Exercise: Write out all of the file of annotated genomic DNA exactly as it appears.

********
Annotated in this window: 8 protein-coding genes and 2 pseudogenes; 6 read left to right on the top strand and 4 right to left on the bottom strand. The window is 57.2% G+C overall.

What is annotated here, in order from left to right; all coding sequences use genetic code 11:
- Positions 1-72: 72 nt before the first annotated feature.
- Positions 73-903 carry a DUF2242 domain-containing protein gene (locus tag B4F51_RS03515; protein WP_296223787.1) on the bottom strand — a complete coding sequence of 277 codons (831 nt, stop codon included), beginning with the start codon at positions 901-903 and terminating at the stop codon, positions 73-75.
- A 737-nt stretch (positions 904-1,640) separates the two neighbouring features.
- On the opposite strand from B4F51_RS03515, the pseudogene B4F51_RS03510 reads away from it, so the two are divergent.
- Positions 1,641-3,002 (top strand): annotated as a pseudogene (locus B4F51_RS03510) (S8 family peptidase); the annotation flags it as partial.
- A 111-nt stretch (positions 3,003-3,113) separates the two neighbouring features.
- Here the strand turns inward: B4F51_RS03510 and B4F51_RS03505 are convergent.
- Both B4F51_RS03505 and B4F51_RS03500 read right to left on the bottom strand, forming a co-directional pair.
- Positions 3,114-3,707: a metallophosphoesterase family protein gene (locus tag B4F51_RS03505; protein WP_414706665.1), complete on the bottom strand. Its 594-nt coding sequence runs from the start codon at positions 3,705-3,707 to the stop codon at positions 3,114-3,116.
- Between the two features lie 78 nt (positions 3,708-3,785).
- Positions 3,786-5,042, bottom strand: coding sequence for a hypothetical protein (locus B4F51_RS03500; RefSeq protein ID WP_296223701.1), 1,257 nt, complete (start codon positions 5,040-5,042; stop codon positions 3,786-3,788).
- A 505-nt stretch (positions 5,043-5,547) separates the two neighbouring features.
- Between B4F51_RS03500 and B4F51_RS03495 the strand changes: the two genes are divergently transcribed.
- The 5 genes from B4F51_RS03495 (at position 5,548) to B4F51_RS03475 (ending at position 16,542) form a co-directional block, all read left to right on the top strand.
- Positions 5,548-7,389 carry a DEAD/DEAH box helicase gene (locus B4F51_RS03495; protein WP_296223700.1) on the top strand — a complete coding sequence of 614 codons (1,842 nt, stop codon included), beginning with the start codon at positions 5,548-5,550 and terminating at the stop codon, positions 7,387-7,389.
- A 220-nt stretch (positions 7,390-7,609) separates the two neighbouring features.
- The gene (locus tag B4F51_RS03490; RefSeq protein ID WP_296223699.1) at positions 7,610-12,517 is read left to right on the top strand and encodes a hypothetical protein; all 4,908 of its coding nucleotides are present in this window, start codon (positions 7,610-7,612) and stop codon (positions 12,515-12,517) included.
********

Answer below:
Annotated in this window: 8 protein-coding genes and 2 pseudogenes; 6 read left to right on the top strand and 4 right to left on the bottom strand. The window is 57.2% G+C overall.

What is annotated here, in order from left to right; all coding sequences use genetic code 11:
- Positions 1-72: 72 nt before the first annotated feature.
- Positions 73-903 carry a DUF2242 domain-containing protein gene (locus tag B4F51_RS03515; protein WP_296223787.1) on the bottom strand — a complete coding sequence of 277 codons (831 nt, stop codon included), beginning with the start codon at positions 901-903 and terminating at the stop codon, positions 73-75.
- A 737-nt stretch (positions 904-1,640) separates the two neighbouring features.
- On the opposite strand from B4F51_RS03515, the pseudogene B4F51_RS03510 reads away from it, so the two are divergent.
- Positions 1,641-3,002 (top strand): annotated as a pseudogene (locus B4F51_RS03510) (S8 family peptidase); the annotation flags it as partial.
- A 111-nt stretch (positions 3,003-3,113) separates the two neighbouring features.
- Here the strand turns inward: B4F51_RS03510 and B4F51_RS03505 are convergent.
- Both B4F51_RS03505 and B4F51_RS03500 read right to left on the bottom strand, forming a co-directional pair.
- Positions 3,114-3,707: a metallophosphoesterase family protein gene (locus tag B4F51_RS03505; protein WP_414706665.1), complete on the bottom strand. Its 594-nt coding sequence runs from the start codon at positions 3,705-3,707 to the stop codon at positions 3,114-3,116.
- Between the two features lie 78 nt (positions 3,708-3,785).
- Positions 3,786-5,042, bottom strand: coding sequence for a hypothetical protein (locus B4F51_RS03500; RefSeq protein ID WP_296223701.1), 1,257 nt, complete (start codon positions 5,040-5,042; stop codon positions 3,786-3,788).
- A 505-nt stretch (positions 5,043-5,547) separates the two neighbouring features.
- Between B4F51_RS03500 and B4F51_RS03495 the strand changes: the two genes are divergently transcribed.
- The 5 genes from B4F51_RS03495 (at position 5,548) to B4F51_RS03475 (ending at position 16,542) form a co-directional block, all read left to right on the top strand.
- Positions 5,548-7,389 carry a DEAD/DEAH box helicase gene (locus B4F51_RS03495; protein WP_296223700.1) on the top strand — a complete coding sequence of 614 codons (1,842 nt, stop codon included), beginning with the start codon at positions 5,548-5,550 and terminating at the stop codon, positions 7,387-7,389.
- A 220-nt stretch (positions 7,390-7,609) separates the two neighbouring features.
- The gene (locus tag B4F51_RS03490; RefSeq protein ID WP_296223699.1) at positions 7,610-12,517 is read left to right on the top strand and encodes a hypothetical protein; all 4,908 of its coding nucleotides are present in this window, start codon (positions 7,610-7,612) and stop codon (positions 12,515-12,517) included.